UM Researchers Create Device to Help Stutterers

Interdisciplinary team developing prosthetic as part of a complete treatment program

University of Mississippi professors Greg Snyder (left), Paul Goggans and Dwight Waddell conduct tests on a prototype of the prosthetic device they created to help people who stutter speak more fluently. UM photo by Kevin Bain.

OXFORD, Miss. – Drawing on one another’s expertise, a trio of University of Mississippi faculty members from different areas of campus has created a patent-pending device that could change the lives of people who stutter. Paul Goggans, an electrical engineering professor, developed the prosthetic device, about the size of a cell phone, with Greg Snyder, associate professor of communications sciences and disorders, and Dwight Waddell, associate professor of health, exercise science and recreation management. The friends began working on the device after Snyder, himself a lifelong stutterer, demonstrated how he could speak much more fluently simply by feeling his throat while he and Waddell chatted over coffee. “By feeling my throat vibrate when I speak, I get tactile speech feedback, which significantly reduces my stuttering,” Snyder said. “Dwight immediately understood my application of speech feedback and neural circuitry, and he then approached Paul, who agreed to make the device development a senior-level design project in his class.” Since that time, the team has been focused on supporting and empowering the stuttering community by fighting social stigma and challenging the normal remedies associated with stuttering.

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UM Park and Recreation Management Instructor Receives National Graduate Student Award

Anna Pechenik Mausolf (left), then a graduate student in the University of Mississippi Department of Health, Exercise Science and Recreation Management, helped organize a trip for fellow students to attend the annual convention of the National Recreation and Park Association last fall in Atlanta. She recently was named the 2012 Outstanding Graduate Student by the NRPA Young Professionals Network.

Anna Pechenik Mausolf (left), then a graduate student in the University of Mississippi Department of Health, Exercise Science and Recreation Management, helped organize a trip for fellow students to attend the annual convention of the National Recreation and Park Association last fall in Atlanta. She recently was named the 2012 Outstanding Graduate Student by the NRPA Young Professionals Network.

OXFORD, Miss. – Anna Pechenik Mausolf, an adjunct instructor of park and recreation management at the University of Mississippi, has been named the 2012 Outstanding Graduate Student by the Young Professionals Network of the National Recreation and Park Association. NRPA will present the award publicly at an Oct. 17 reception during the association’s 2012 Congress & Exposition in Anaheim, Calif. Pechenik said she was both shocked and humbled by the news, even though she has been consistently working toward the association’s goals during her tenure at Ole Miss. Last year, she oversaw the development of a comprehensive citizen survey to help the city of Hernando’s Parks and Recreation Department understand its constituency.

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Three Student-Athletes Receive Highest Academic Honor At Ole Miss

OXFORD, Miss. – Ole Miss softball players Corrine Doornberg and Amanda Hutcheson and women’s tennis player Gabby Rangel were among 64 students honored with a Taylor Medal at the annual Honors Convocation Thursday night at the Ford Center for Performing Arts. The Taylor Medal is the highest academic honor a student can receive at the University of Mississippi. Rangel received a Taylor Medal in the College of Liberal Arts, Doornberg received hers from the School of Engineering and Hutcheson earned hers from the School of Applied Sciences. “To have three student-athletes among 64 at the University receive the highest academic award on campus, shows the commitment by our student-athletes to the student side of their careers,” said Executive Associate Athletics Director Lynnette Johnson. These women have been excellent on and off the field/court and obviously set the tone for their individual teams with their high level of academic accomplishments.” The Taylor Medal recognizes outstanding academic performance and is given to no more than one percent of the student body. To be considered, a student must have a grade-point average of at least a 3.90. Rangel, of Hendersonville, Tenn., boasts a 3.94 GPA in international studies-economics. She has helped lead the Rebels to a No. 16 national ranking and a top-four finish in the SEC. A three-time ITA Scholar-Athlete, Rangel was a recent finalist for the SEC Boyd McWhorter Scholar-Athlete Postgraduate Scholarship. Doornberg, a native of Langley, British Columbia, owns a 3.93 GPA in civil engineering and is a member of the Honors College. She is a three-time member of the SEC Academic Honor Roll. Doornberg, who earned SEC All-Freshman Team honors in 2009, is currently batting .336 for the Rebels, who host Mississippi State in a three-game series this weekend. Hutcheson, who hails from Loganville, Ga., holds a 3.94 GPA in exercise science. She was named a National Fastpitch Coaches Association Scholar-Athlete, is a three-time member of the SEC Academic Honor Roll and was a recent finalist for the SEC Brad Davis Community Service Postgraduate Scholarship. Former three-year track and field member, Ellen Karp, also earned a Taylor Medal from the School of Business Administration. The Taylor Memorial was founded by William A. Taylor in June 1904. He founded the award in memory of his son, Marcus Elvis Taylor, an honored alumnus of the class of 1871, and out of benevolent regard and good will for the youth of the state and the interest and the work of the University of Mississippi, and for the encouragement of meritorious scholarship deportment. The Taylor Memorial, as well as the other awards presented to the students, is chosen by a committee of faculty and staff members.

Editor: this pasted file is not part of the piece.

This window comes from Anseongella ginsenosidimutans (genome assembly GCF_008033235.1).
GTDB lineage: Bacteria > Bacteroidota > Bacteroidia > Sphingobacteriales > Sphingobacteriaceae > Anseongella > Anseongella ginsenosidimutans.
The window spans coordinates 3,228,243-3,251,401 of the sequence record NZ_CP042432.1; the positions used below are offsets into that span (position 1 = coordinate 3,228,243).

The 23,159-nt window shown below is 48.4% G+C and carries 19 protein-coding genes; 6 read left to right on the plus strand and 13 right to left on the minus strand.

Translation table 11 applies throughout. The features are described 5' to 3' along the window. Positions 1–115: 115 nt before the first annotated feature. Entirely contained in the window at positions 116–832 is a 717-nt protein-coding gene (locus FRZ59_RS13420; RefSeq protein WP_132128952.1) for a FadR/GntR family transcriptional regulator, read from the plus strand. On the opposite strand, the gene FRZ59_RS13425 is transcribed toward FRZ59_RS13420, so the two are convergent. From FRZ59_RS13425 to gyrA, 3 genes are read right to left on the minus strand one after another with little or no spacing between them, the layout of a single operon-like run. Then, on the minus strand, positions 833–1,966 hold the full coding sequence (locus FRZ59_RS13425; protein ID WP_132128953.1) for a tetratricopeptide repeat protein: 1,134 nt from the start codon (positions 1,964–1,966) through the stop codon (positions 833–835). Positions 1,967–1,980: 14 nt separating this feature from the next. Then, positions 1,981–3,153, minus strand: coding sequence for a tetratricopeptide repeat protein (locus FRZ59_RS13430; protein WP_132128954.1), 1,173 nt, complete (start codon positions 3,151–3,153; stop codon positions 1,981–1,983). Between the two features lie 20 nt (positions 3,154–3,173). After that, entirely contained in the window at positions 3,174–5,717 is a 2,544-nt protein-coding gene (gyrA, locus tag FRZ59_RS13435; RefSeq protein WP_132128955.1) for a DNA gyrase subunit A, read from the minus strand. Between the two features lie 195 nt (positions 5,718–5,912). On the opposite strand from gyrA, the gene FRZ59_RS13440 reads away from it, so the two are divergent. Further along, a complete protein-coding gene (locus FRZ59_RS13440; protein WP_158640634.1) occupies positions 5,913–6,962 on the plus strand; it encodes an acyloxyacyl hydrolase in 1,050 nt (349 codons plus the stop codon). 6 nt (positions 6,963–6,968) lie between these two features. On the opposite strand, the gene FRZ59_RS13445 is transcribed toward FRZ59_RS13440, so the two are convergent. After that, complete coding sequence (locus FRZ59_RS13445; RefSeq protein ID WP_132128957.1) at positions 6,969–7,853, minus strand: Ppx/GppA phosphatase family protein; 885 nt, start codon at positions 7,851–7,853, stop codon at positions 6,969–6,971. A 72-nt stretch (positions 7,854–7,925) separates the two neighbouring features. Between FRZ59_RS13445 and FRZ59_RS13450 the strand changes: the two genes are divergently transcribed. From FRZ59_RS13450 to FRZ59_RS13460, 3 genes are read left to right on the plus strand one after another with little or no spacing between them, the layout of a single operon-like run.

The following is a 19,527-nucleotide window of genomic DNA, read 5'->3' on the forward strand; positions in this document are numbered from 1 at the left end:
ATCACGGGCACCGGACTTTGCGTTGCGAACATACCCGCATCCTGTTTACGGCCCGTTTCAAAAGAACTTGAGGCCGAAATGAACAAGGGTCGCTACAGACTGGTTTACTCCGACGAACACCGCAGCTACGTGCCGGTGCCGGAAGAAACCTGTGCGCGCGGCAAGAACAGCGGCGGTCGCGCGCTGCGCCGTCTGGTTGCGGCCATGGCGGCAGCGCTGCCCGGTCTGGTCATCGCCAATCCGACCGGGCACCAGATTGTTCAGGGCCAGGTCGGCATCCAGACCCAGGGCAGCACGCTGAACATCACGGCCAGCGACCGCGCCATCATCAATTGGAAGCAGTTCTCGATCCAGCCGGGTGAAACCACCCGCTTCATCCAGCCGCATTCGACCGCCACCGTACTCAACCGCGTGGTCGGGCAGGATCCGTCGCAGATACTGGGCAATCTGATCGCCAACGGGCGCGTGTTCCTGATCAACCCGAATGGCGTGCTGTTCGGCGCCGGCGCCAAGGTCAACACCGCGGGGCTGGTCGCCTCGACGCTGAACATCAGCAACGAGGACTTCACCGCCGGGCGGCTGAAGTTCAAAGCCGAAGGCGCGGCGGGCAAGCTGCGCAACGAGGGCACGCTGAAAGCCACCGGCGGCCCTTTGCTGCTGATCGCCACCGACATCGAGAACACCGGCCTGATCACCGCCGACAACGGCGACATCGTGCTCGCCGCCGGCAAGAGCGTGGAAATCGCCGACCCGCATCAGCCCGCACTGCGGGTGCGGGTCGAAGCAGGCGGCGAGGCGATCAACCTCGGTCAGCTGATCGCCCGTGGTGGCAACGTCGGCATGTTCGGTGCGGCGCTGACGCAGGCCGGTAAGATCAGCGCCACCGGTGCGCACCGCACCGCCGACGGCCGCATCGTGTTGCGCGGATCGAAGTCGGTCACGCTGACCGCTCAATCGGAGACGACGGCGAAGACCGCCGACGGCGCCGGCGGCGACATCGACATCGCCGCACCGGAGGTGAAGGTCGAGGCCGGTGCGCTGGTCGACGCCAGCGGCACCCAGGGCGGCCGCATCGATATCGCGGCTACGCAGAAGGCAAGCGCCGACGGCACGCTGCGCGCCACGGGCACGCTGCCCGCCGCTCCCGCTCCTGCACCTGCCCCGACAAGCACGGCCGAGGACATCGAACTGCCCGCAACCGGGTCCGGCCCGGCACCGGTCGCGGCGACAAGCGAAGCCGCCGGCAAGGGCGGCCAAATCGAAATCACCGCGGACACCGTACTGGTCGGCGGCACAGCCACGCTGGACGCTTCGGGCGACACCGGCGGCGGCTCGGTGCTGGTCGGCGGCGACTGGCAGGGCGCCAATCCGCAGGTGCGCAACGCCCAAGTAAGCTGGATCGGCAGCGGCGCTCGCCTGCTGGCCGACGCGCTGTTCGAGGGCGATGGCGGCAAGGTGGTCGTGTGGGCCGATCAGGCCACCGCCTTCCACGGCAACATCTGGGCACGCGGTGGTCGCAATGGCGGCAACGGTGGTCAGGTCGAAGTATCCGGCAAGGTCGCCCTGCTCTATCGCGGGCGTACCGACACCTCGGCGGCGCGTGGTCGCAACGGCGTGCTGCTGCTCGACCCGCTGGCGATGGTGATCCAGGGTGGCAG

UM Helps Hernando Survey Parks and Recreation Needs

OXFORD, Miss. – It started as a simple question from a concerned public worker. “How can the city of Hernando best provide services to its citizens?” The rapidly growing north Mississippi city needed answers quickly and got an immediate response in the form of a comprehensive citizen survey provided free by the University of Mississippi’s Department of Health, Exercise Science, and Recreation Management. Anna Pechenik, who oversaw the survey, said she jumped at the opportunity to help Hernando Parks and Recreation understand its constituency.

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Researchers Aim to Use Brainwaves and Computers to Treat Brain-Based Disorders

OXFORD, Miss. – Imagine that stroke victims could use a small electronic device, controlled by their own brainwaves, to regain the ability to speak or walk. Or that epilepsy patients could use a similar device to control or even prevent seizures.

Brainwave

UM researchers Dwight Waddell (left), Pamela Lawhead, Scott Gustafson and Yixin Chen are searching for ways to use brainwaves to control computers and robots in hopes of finding new treatments for people with brain-based disorders. UM photo by Nathan Latil.

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Jeans for Justice Day, Clothesline Project Highlight Sexual Assault Awareness Month

 

OXFORD, Miss. – The University of Mississippi is observing 2010 Sexual Assault Awareness Month with several activities designed to raise public understanding about the problem of sexual violence and to educate participants on how to prevent sexual assault and rape.

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Professor to Promote Healthy Lifestyle in Amsterdam

 

OXFORD, Miss. – Ten percent of the Dutch are obese, and experts predict that rate will increase to a quarter of the population by 2025.